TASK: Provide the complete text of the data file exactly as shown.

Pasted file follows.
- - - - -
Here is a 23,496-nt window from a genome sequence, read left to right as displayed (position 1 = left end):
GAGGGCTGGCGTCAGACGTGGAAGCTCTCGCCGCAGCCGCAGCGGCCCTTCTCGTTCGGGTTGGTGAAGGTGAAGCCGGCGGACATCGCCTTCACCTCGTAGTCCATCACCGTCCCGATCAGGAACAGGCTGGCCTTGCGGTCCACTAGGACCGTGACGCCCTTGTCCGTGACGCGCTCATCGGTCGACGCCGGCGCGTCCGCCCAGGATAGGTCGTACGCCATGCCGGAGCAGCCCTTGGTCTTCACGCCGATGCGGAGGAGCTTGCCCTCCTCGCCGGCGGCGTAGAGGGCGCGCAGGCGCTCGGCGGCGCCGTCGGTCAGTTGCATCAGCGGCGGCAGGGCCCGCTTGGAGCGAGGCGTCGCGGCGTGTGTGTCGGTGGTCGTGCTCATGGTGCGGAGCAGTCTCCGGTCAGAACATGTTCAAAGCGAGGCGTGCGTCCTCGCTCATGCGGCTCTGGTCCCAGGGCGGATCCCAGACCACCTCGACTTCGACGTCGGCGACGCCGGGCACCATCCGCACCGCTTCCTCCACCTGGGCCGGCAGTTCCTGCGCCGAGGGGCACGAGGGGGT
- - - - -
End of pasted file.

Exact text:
Here is a 23,496-nt window from a genome sequence, read left to right as displayed (position 1 = left end):
GAGGGCTGGCGTCAGACGTGGAAGCTCTCGCCGCAGCCGCAGCGGCCCTTCTCGTTCGGGTTGGTGAAGGTGAAGCCGGCGGACATCGCCTTCACCTCGTAGTCCATCACCGTCCCGATCAGGAACAGGCTGGCCTTGCGGTCCACTAGGACCGTGACGCCCTTGTCCGTGACGCGCTCATCGGTCGACGCCGGCGCGTCCGCCCAGGATAGGTCGTACGCCATGCCGGAGCAGCCCTTGGTCTTCACGCCGATGCGGAGGAGCTTGCCCTCCTCGCCGGCGGCGTAGAGGGCGCGCAGGCGCTCGGCGGCGCCGTCGGTCAGTTGCATCAGCGGCGGCAGGGCCCGCTTGGAGCGAGGCGTCGCGGCGTGTGTGTCGGTGGTCGTGCTCATGGTGCGGAGCAGTCTCCGGTCAGAACATGTTCAAAGCGAGGCGTGCGTCCTCGCTCATGCGGCTCTGGTCCCAGGGCGGATCCCAGACCACCTCGACTTCGACGTCGGCGACGCCGGGCACCATCCGCACCGCTTCCTCCACCTGGGCCGGCAGTTCCTGCGCCGAGGGGCACGAGGGGGT